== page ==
Philippine dollar reserves rose in July after the government’s global bond sale and due to rising gold prices in the international market, the central bank said on Friday.
Gross international reserves went up by 0.75% to $106.55 billion from a month earlier, data from the Bangko Sentral ng Pilipinas (BSP) showed. The end-July level was 8.1% higher than a year earlier.
The central bank traced the increase to inflows from net foreign currency deposits by the government, including proceeds from its global bond sale and the rise in the value of gold held by the BSP.
The state raised $3 billion from its dual-tranche offering of dollar-denominated bonds in June, — $2.25 billion via 25-year securities and $750 million in 10.5-year notes. The global bonds were settled on July 6.
The state tapped the global bond market for the third time this year to support its P4.5-trillion spending plan for the year amid a coronavirus pandemic.
Meanwhile, BSP data showed the gold reserves stood at $9.15 billion as of end-July, 3.1% higher than a month earlier 27.4% lower than last year.
Spot gold went up by 0.2% to $1,756.61 per ounce on Friday, with analysts expecting prices to stay within $1,750-$1,800 in the short term, Reuters reported.
The Philippine central bank started actively trading in gold to take advantage of rising prices amid a global health crisis.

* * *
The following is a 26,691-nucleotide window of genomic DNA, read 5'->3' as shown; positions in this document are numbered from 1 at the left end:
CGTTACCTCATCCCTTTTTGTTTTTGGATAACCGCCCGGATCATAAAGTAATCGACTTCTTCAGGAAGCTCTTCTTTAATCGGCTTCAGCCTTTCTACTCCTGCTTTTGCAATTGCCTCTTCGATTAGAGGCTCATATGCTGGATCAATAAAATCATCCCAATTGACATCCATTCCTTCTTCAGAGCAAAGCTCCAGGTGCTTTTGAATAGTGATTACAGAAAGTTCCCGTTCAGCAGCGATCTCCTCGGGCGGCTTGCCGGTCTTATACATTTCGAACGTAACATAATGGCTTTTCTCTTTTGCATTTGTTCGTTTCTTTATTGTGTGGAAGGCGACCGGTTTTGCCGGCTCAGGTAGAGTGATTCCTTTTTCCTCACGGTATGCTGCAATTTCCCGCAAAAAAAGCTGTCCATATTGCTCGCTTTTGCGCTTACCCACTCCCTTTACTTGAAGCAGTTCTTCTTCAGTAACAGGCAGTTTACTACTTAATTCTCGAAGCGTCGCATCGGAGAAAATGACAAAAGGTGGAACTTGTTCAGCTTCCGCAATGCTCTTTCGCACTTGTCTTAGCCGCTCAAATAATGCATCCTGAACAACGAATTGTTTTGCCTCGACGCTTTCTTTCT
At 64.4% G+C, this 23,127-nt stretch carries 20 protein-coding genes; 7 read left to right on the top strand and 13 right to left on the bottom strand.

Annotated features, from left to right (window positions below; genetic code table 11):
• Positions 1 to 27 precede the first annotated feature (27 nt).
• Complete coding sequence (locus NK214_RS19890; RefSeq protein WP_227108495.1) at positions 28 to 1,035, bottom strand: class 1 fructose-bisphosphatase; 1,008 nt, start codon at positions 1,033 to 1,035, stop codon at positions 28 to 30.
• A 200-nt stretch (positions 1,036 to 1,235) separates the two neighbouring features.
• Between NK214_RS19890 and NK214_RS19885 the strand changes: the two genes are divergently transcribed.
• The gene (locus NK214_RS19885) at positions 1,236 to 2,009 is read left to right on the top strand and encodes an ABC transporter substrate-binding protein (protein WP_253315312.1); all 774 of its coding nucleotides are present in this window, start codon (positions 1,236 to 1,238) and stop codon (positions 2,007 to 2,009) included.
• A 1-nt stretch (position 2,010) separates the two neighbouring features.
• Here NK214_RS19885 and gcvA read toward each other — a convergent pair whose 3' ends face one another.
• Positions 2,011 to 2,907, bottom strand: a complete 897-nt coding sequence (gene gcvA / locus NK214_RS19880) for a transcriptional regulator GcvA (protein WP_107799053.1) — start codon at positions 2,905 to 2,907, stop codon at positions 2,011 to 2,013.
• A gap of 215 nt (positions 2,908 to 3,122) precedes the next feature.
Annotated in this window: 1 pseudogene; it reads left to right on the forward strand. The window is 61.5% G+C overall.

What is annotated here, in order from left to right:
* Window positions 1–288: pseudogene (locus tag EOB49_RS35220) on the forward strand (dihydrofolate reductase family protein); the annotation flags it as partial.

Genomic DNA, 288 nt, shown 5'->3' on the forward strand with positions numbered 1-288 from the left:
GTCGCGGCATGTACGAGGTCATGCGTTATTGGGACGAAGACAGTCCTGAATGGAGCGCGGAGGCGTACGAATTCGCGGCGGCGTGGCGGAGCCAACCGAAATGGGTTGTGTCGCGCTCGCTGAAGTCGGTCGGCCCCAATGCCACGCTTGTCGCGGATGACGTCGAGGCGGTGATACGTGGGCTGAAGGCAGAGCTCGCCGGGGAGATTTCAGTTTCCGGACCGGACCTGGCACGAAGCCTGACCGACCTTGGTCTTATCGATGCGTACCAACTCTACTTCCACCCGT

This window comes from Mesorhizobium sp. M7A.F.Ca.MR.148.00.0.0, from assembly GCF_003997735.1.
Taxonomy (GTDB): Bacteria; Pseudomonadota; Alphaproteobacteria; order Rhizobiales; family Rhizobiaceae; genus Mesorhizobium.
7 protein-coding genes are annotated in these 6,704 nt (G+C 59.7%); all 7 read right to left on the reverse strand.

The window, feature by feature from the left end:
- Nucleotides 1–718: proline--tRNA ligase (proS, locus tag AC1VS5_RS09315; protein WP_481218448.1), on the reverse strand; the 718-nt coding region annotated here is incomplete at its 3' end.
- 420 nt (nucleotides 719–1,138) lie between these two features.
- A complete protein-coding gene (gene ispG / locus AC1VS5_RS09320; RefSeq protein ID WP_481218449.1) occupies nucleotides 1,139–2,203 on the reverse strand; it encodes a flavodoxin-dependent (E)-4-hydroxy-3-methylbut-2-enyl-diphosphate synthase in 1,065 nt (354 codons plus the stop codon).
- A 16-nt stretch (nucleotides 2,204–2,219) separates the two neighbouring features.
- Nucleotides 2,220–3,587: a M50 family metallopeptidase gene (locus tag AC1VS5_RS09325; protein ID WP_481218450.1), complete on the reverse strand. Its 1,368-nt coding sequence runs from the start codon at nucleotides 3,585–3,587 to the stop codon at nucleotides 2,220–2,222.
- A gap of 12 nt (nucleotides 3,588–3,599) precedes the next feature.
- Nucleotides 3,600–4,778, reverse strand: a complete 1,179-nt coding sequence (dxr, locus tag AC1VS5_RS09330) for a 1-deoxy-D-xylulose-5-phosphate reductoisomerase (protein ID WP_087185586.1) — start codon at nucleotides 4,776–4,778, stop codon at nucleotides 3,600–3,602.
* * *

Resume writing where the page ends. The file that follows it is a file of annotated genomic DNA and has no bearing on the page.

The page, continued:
Higher reserves were offset by outflows from the government’s payment of foreign currency-denominated loans and by foreign exchange operations of the central bank.
The reserve level was adequate to provide a liquidity buffer equivalent to 12.1 months’ worth of imports of goods and payments of services and primary income, the central bank said.
It can also cover the country’s short-term external debt up to 7.7 times based on original maturity, or 5.1 times based on residual maturity.
The country’s dollar reserves were three times greater than the international threshold covering three to four months’ worth of imports, which could cushion the peso against the dollar’s rise, Michael L. Ricafort, chief economist at Rizal Commercial Banking Corp. said in a Viber message.
The higher reserves could boost the peso amid a strong outlook for the dollar, said Ruben Carlo O. Asuncion, chief economist at UnionBank of the Philippines, Inc. — Beatrice M. Laforga